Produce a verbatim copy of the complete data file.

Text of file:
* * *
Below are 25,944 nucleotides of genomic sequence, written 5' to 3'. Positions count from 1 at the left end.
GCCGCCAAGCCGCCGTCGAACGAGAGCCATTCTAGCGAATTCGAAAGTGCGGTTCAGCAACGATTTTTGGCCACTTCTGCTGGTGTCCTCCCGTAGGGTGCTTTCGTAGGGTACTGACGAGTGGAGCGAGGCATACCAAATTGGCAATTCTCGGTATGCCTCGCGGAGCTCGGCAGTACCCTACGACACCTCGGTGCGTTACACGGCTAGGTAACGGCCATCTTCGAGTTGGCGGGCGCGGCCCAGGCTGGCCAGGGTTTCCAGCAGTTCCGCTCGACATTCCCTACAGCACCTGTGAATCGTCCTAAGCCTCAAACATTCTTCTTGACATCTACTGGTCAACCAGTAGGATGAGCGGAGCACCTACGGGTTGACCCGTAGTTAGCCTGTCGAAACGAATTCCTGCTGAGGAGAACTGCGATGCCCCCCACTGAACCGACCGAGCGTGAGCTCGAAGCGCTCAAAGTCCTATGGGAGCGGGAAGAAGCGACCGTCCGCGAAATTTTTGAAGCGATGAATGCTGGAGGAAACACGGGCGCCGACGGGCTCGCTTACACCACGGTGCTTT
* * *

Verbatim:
Below are 25,944 nucleotides of genomic sequence, written 5' to 3'. Positions count from 1 at the left end.
GCCGCCAAGCCGCCGTCGAACGAGAGCCATTCTAGCGAATTCGAAAGTGCGGTTCAGCAACGATTTTTGGCCACTTCTGCTGGTGTCCTCCCGTAGGGTGCTTTCGTAGGGTACTGACGAGTGGAGCGAGGCATACCAAATTGGCAATTCTCGGTATGCCTCGCGGAGCTCGGCAGTACCCTACGACACCTCGGTGCGTTACACGGCTAGGTAACGGCCATCTTCGAGTTGGCGGGCGCGGCCCAGGCTGGCCAGGGTTTCCAGCAGTTCCGCTCGACATTCCCTACAGCACCTGTGAATCGTCCTAAGCCTCAAACATTCTTCTTGACATCTACTGGTCAACCAGTAGGATGAGCGGAGCACCTACGGGTTGACCCGTAGTTAGCCTGTCGAAACGAATTCCTGCTGAGGAGAACTGCGATGCCCCCCACTGAACCGACCGAGCGTGAGCTCGAAGCGCTCAAAGTCCTATGGGAGCGGGAAGAAGCGACCGTCCGCGAAATTTTTGAAGCGATGAATGCTGGAGGAAACACGGGCGCCGACGGGCTCGCTTACACCACGGTGCTTT